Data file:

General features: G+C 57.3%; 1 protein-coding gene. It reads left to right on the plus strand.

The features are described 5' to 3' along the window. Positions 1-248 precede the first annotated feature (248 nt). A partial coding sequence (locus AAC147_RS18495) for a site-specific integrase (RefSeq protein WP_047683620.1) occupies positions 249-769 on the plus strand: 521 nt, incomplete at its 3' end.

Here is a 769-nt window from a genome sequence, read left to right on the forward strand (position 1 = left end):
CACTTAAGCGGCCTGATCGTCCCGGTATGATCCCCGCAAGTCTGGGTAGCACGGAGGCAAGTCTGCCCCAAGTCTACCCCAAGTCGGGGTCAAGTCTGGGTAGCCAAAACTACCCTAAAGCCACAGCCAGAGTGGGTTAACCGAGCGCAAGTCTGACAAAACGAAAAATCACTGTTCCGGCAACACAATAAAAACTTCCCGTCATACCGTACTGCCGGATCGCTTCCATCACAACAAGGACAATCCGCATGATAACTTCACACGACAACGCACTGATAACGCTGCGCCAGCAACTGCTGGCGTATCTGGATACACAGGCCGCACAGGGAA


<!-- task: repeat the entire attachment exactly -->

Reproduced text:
General features: G+C 57.3%; 1 protein-coding gene. It reads left to right on the plus strand.

The features are described 5' to 3' along the window. Positions 1-248 precede the first annotated feature (248 nt). A partial coding sequence (locus AAC147_RS18495) for a site-specific integrase (RefSeq protein WP_047683620.1) occupies positions 249-769 on the plus strand: 521 nt, incomplete at its 3' end.

Here is a 769-nt window from a genome sequence, read left to right on the forward strand (position 1 = left end):
CACTTAAGCGGCCTGATCGTCCCGGTATGATCCCCGCAAGTCTGGGTAGCACGGAGGCAAGTCTGCCCCAAGTCTACCCCAAGTCGGGGTCAAGTCTGGGTAGCCAAAACTACCCTAAAGCCACAGCCAGAGTGGGTTAACCGAGCGCAAGTCTGACAAAACGAAAAATCACTGTTCCGGCAACACAATAAAAACTTCCCGTCATACCGTACTGCCGGATCGCTTCCATCACAACAAGGACAATCCGCATGATAACTTCACACGACAACGCACTGATAACGCTGCGCCAGCAACTGCTGGCGTATCTGGATACACAGGCCGCACAGGGAA